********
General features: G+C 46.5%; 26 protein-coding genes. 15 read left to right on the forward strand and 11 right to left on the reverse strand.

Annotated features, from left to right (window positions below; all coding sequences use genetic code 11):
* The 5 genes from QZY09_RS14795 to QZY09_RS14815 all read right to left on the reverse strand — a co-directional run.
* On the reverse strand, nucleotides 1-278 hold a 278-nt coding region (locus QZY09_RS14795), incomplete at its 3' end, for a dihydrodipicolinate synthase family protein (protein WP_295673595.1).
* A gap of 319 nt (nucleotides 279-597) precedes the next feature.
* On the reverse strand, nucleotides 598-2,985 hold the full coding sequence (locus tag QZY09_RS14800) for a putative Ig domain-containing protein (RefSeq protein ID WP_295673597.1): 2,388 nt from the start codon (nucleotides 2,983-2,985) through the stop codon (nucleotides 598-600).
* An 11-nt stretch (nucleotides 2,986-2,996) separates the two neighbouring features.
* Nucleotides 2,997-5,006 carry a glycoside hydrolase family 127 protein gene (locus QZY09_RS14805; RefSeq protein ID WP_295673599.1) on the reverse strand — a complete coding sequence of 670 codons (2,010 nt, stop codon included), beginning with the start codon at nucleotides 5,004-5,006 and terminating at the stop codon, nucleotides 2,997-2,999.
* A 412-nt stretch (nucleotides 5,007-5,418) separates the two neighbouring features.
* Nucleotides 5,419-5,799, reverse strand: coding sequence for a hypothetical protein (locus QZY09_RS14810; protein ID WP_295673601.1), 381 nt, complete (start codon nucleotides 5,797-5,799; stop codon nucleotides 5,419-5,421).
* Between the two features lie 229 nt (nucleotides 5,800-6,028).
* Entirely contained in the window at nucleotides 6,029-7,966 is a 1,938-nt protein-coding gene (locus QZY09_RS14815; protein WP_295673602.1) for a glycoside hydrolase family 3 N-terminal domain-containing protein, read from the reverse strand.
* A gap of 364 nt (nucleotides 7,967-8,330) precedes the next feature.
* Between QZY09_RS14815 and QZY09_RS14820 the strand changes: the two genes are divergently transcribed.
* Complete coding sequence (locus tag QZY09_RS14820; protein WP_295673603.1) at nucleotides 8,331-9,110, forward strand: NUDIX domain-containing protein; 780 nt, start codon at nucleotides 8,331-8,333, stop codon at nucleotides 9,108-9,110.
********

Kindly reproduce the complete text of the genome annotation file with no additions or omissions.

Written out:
General features: G+C 46.5%; 26 protein-coding genes. 15 read left to right on the forward strand and 11 right to left on the reverse strand.

Annotated features, from left to right (window positions below; all coding sequences use genetic code 11):
* The 5 genes from QZY09_RS14795 to QZY09_RS14815 all read right to left on the reverse strand — a co-directional run.
* On the reverse strand, nucleotides 1-278 hold a 278-nt coding region (locus QZY09_RS14795), incomplete at its 3' end, for a dihydrodipicolinate synthase family protein (protein WP_295673595.1).
* A gap of 319 nt (nucleotides 279-597) precedes the next feature.
* On the reverse strand, nucleotides 598-2,985 hold the full coding sequence (locus tag QZY09_RS14800) for a putative Ig domain-containing protein (RefSeq protein ID WP_295673597.1): 2,388 nt from the start codon (nucleotides 2,983-2,985) through the stop codon (nucleotides 598-600).
* An 11-nt stretch (nucleotides 2,986-2,996) separates the two neighbouring features.
* Nucleotides 2,997-5,006 carry a glycoside hydrolase family 127 protein gene (locus QZY09_RS14805; RefSeq protein ID WP_295673599.1) on the reverse strand — a complete coding sequence of 670 codons (2,010 nt, stop codon included), beginning with the start codon at nucleotides 5,004-5,006 and terminating at the stop codon, nucleotides 2,997-2,999.
* A 412-nt stretch (nucleotides 5,007-5,418) separates the two neighbouring features.
* Nucleotides 5,419-5,799, reverse strand: coding sequence for a hypothetical protein (locus QZY09_RS14810; protein ID WP_295673601.1), 381 nt, complete (start codon nucleotides 5,797-5,799; stop codon nucleotides 5,419-5,421).
* Between the two features lie 229 nt (nucleotides 5,800-6,028).
* Entirely contained in the window at nucleotides 6,029-7,966 is a 1,938-nt protein-coding gene (locus QZY09_RS14815; protein WP_295673602.1) for a glycoside hydrolase family 3 N-terminal domain-containing protein, read from the reverse strand.
* A gap of 364 nt (nucleotides 7,967-8,330) precedes the next feature.
* Between QZY09_RS14815 and QZY09_RS14820 the strand changes: the two genes are divergently transcribed.
* Complete coding sequence (locus tag QZY09_RS14820; protein WP_295673603.1) at nucleotides 8,331-9,110, forward strand: NUDIX domain-containing protein; 780 nt, start codon at nucleotides 8,331-8,333, stop codon at nucleotides 9,108-9,110.